GAMBIER, Ohio — The Community Foundation of Mount Vernon & Knox
County has granted $75,000 to make the renovated Buckeye Candy building a
hub for film production.
The foundation allotted $63,000 from
its general fund and $12,000 from its Harold C. and Roberta C. Johnson
Fund to buy equipment for Kenyon College’s growing film program, which
launched in 2011 and is slated to occupy the top two floors of the
former warehouse building at 400 S. Main St.
Foundation has a decade-long record of support for repurposing vacant
downtown landmarks through higher education partnerships. The Kenyon on
Main initiative is the latest of these efforts that has literally
reimagined downtown Mount Vernon," said Sam Barone, executive director
of the foundation.
The money will go toward a green screen and
editing, color, and sound production equipment. While the priority for
the space will be Kenyon students, plans also are underway to offer
video production workshops to Knox County high school students. The goal
is to teach them creative and technical skills that will inspire them
to pursue production careers and give them an advantage when applying to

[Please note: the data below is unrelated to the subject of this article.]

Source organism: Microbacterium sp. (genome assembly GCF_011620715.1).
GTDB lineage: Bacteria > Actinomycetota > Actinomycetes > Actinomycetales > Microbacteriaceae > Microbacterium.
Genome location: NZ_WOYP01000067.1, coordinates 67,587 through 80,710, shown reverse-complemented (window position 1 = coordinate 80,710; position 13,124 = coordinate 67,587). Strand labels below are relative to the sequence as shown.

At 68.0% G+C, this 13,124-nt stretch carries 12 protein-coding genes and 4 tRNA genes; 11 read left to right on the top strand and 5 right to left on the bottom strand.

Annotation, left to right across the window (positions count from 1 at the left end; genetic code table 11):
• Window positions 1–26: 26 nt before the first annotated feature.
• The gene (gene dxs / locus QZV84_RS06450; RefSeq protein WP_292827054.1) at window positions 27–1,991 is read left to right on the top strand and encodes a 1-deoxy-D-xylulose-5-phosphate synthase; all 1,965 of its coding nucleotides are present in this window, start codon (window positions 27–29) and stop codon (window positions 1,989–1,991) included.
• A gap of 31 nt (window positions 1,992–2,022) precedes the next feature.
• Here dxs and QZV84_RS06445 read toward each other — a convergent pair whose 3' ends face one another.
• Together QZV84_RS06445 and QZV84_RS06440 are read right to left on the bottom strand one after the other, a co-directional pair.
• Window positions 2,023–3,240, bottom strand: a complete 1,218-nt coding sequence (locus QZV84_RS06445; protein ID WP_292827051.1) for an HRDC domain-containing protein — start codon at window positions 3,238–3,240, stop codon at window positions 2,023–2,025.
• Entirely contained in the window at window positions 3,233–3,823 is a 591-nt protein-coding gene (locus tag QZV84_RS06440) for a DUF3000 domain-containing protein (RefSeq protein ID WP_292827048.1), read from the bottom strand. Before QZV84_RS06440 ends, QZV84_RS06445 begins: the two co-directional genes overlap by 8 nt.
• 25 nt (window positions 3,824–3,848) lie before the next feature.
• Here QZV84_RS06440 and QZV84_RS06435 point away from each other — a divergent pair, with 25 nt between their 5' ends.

college film programs.
Kenyon also hopes to rent the production
facility to filmmakers during summer months by marketing the facility to
state and regional film commissions and to companies that make
commercials. Charging a daily rate instead of charging for each piece of
equipment will emphasize the low cost of working in Knox County.
economic benefits could be sizeable. For example, the filming of
“Liberal Arts” on the Kenyon campus resulted in more than $680,000 spent
in Ohio. Between 2009 and 2012, there were 27 film productions in Ohio,
ranging from feature films to television episodes, that spent a total
of $73.1 million in the state.
Barone said, "From feature
filmmaking to a more expansive home for the Science Play-Space
Initiative to the college’s Office for Community Partnerships, there is
much for Knox County to anticipate in Kenyon's historic expansion in
downtown Mount Vernon."
Work on renovating the 18,000-square-foot
building began this month. Most of the first floor will be the new home
to the Science Play-Space Initiative, known as SPI Spot. Kenyon
acquired the building in May thanks to the support of the Ariel
Foundation and the Community Foundation of Mount Vernon & Knox
County and gifts from private donors.
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